Filibaba Implementation – Day 3
Several activities were conducted during today’s site visit!
Community Engagement: A local resident led Jenna and Kim around the community, along with another translator, to survey a variety
of people. We wanted to assess their daily activities, current usage of electric devices, and how the new access to electricity via the energy kiosk may impact their lives. We also met with the leaders of two churches which are located on either side of the kiosk to negotiate the terms of electricity service that the kiosk may provide them.
Training: The training team (Rianne, Eli, and Dave) conducted an overview of the business plan with Likonge, our local NGO contact, who is the official owner of the energy kiosk. In the afternoon, Dr. Louie, Dr. Shields, Rianne, and Likonge conducted interviews with community members who had applied for the position of kiosk manager. By the end of the day, the kiosk manager was selected and will begin training tomorrow.
Data Logger: Upon arrival in Filibaba, Emily, Matthieu and Natalie began to lay out the components of the data logger system. Using abandoned wood blocks, Mars-red rocks and strayed strips of bark, we modeled the data logger and theunraveled wires of the current transducers (CTs) using our natural elements (scavenged from the kiosk floor) as the stand-in inverter, 24-V battery, and solar charge controller. At the end of our two hour puzzle, we ultimately decided to request that SunTech places the inverter and charge controller above the battery and outlet in the northwest corner of the kiosk, near the window. The data logger and breaker box could then be placed on the wall facing west of the kiosk – allowing our team to mount our parts on a plywood backboard at the hostel, before returning to Filibaba again the next morning.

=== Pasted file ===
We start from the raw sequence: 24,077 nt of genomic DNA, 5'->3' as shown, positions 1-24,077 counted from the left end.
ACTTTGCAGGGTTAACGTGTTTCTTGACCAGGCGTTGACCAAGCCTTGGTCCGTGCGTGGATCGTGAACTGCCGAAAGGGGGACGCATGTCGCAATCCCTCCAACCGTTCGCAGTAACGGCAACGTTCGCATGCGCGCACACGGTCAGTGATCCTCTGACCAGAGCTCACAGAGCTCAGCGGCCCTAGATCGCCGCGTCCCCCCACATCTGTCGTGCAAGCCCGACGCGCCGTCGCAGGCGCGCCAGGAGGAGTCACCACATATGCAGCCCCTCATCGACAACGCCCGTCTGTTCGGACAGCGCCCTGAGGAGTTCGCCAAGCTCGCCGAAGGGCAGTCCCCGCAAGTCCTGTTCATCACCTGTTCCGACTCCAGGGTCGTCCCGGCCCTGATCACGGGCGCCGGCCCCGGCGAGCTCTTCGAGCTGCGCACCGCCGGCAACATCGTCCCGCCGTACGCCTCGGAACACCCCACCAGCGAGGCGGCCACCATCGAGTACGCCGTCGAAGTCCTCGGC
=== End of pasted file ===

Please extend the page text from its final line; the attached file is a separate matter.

We also had to test both CTs by the end of the night. To do this, without having the battery, charge controller or inverter, Dave, Emily and Natalie connected the spare DC power supply (with an output of +12V and -12V) to a power resistor and wire. We then threaded this wire numerous times through the hole of the CTs and referenced the current displayed on the data logger software. Thankfully, the value on the computer screen matched our calculated values (and many sweaty, happy high fives were exchanged).
In the end, it was a very productive day and we anxiously await the arrival of SunTech and the solar panels tomorrow!